Origins offers free facials and in-store sinks for customers to try different products. Normally, customers are more hesitant on buying new creams because they are unsure what the texture or smell is like. By providing in-store sinks, customers are able to test the new cream on their hands and wash it off right away if they don’t like it.

GUESS Canada hosts monthly events where they would bring in a DJ and personally call shoppers on their “Guess list”. These events usually come hand in hand with a big sale but they also offer free goods if you buy more than x amount of dollars. 

La Senza Canada typically has in-store sale events where shoppers would be given the chance to spin the wheel to see what kind of promotion they would get. This would entice shoppers to stop by just to spin the wheel. Afterwards, they would usually come into the store to browse and use their coupon that they won.

What can cellular retailers do to create an enhanced in-store experience?

When you come into a cellular retailer store, the smartphones are usually locked down into the counter (disables customer to fully experience the phone) or dummy phones are on display. If dummy phones are the only ones on display, the customer cannot play around with the phone to see if it is user-friendly to them. They cannot experience the phone prior to purchasing. This plays a strong factor into the purchase decision process. These actions are a result of high-theft of smartphones on display.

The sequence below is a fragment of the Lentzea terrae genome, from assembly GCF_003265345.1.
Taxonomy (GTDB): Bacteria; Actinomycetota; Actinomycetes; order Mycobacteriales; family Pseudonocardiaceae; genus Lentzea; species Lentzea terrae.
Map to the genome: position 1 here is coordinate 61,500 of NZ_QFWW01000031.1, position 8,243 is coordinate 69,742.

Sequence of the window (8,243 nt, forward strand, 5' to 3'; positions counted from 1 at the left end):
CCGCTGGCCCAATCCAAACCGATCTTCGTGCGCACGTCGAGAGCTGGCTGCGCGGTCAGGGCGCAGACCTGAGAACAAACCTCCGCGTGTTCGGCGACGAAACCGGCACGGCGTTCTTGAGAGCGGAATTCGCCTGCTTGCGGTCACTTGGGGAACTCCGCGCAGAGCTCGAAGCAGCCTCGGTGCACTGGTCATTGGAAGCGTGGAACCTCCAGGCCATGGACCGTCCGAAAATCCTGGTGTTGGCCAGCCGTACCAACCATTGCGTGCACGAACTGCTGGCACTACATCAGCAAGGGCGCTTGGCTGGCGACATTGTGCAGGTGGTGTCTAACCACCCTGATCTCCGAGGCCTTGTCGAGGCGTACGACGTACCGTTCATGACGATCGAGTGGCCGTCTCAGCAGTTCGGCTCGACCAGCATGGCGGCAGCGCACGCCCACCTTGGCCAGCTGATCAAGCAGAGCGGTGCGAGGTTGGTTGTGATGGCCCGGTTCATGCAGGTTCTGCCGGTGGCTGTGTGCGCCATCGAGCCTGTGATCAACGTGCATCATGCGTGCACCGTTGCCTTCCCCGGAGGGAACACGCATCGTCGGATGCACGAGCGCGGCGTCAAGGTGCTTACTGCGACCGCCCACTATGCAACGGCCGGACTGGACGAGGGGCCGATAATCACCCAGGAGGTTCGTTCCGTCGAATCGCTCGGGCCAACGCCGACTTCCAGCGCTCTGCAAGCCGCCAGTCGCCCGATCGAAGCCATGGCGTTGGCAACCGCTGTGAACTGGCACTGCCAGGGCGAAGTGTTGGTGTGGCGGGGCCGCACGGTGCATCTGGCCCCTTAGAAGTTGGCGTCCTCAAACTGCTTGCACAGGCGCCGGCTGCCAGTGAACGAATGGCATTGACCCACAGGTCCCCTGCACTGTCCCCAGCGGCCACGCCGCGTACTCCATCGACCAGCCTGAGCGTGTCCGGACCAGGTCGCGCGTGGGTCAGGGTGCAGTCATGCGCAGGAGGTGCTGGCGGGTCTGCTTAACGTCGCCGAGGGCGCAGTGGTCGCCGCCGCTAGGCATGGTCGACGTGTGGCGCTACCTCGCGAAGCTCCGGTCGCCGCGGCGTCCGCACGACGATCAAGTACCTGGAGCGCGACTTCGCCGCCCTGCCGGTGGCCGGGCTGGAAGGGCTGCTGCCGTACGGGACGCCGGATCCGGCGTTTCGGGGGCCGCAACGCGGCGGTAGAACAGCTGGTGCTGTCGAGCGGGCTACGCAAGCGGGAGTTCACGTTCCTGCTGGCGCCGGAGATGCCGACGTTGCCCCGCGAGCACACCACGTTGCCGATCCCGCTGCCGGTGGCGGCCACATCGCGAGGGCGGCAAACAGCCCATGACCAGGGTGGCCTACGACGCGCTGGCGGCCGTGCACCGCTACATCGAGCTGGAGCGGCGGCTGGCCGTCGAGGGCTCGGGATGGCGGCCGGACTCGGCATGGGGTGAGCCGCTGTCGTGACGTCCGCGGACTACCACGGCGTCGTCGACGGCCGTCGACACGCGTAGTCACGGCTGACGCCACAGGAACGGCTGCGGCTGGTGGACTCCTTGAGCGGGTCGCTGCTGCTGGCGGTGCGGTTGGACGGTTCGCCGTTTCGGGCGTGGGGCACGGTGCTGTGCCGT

Cellular retailers can keep customers in their store by delivering the best experience possible! Redefine the retail environment with the Genesis Wireless – the first wireless security display on the market! 

Halo Metrics Inc. is the only vendor in Canada to offer the ultimate solution – the Genesis Wireless. This solution allows shoppers to physically compare devices without the hassle of security wires. It is protected by an invisible bubble so retailers can still be rest assured that the devices are being protected. The Genesis Wireless enables the customer to test drive the product without restrictions. The shopper can fully feel the weight of the product, test how it fits in their bag or pockets, and fully experience the interface of the phone. An increase in consumer interaction sparks an increase in sales!